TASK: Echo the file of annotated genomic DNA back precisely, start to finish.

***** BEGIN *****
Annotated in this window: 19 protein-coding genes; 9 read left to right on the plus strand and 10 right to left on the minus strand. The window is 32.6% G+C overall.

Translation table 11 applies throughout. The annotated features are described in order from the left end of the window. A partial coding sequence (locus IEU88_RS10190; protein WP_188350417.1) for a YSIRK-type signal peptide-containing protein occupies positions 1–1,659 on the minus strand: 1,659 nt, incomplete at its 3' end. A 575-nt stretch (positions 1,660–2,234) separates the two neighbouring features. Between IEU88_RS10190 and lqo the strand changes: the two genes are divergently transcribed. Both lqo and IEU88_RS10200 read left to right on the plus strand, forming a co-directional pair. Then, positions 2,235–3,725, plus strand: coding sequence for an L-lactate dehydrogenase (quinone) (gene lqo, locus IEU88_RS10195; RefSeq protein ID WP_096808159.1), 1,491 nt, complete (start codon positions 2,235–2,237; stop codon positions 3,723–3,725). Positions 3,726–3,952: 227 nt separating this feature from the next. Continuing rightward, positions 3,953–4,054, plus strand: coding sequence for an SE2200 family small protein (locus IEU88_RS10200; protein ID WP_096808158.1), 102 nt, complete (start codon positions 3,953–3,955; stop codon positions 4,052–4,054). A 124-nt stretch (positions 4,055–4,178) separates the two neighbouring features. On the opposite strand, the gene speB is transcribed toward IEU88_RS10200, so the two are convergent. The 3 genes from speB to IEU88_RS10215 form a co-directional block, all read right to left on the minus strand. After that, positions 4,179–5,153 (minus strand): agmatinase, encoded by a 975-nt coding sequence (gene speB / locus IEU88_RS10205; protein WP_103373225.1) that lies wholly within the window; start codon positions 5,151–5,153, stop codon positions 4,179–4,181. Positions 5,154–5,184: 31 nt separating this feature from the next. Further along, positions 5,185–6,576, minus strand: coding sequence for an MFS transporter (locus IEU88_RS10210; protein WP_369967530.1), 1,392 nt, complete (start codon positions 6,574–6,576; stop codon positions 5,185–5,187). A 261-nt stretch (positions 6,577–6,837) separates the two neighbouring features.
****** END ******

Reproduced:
Annotated in this window: 19 protein-coding genes; 9 read left to right on the plus strand and 10 right to left on the minus strand. The window is 32.6% G+C overall.

Translation table 11 applies throughout. The annotated features are described in order from the left end of the window. A partial coding sequence (locus IEU88_RS10190; protein WP_188350417.1) for a YSIRK-type signal peptide-containing protein occupies positions 1–1,659 on the minus strand: 1,659 nt, incomplete at its 3' end. A 575-nt stretch (positions 1,660–2,234) separates the two neighbouring features. Between IEU88_RS10190 and lqo the strand changes: the two genes are divergently transcribed. Both lqo and IEU88_RS10200 read left to right on the plus strand, forming a co-directional pair. Then, positions 2,235–3,725, plus strand: coding sequence for an L-lactate dehydrogenase (quinone) (gene lqo, locus IEU88_RS10195; RefSeq protein ID WP_096808159.1), 1,491 nt, complete (start codon positions 2,235–2,237; stop codon positions 3,723–3,725). Positions 3,726–3,952: 227 nt separating this feature from the next. Continuing rightward, positions 3,953–4,054, plus strand: coding sequence for an SE2200 family small protein (locus IEU88_RS10200; protein ID WP_096808158.1), 102 nt, complete (start codon positions 3,953–3,955; stop codon positions 4,052–4,054). A 124-nt stretch (positions 4,055–4,178) separates the two neighbouring features. On the opposite strand, the gene speB is transcribed toward IEU88_RS10200, so the two are convergent. The 3 genes from speB to IEU88_RS10215 form a co-directional block, all read right to left on the minus strand. After that, positions 4,179–5,153 (minus strand): agmatinase, encoded by a 975-nt coding sequence (gene speB / locus IEU88_RS10205; protein WP_103373225.1) that lies wholly within the window; start codon positions 5,151–5,153, stop codon positions 4,179–4,181. Positions 5,154–5,184: 31 nt separating this feature from the next. Further along, positions 5,185–6,576, minus strand: coding sequence for an MFS transporter (locus IEU88_RS10210; protein WP_369967530.1), 1,392 nt, complete (start codon positions 6,574–6,576; stop codon positions 5,185–5,187). A 261-nt stretch (positions 6,577–6,837) separates the two neighbouring features.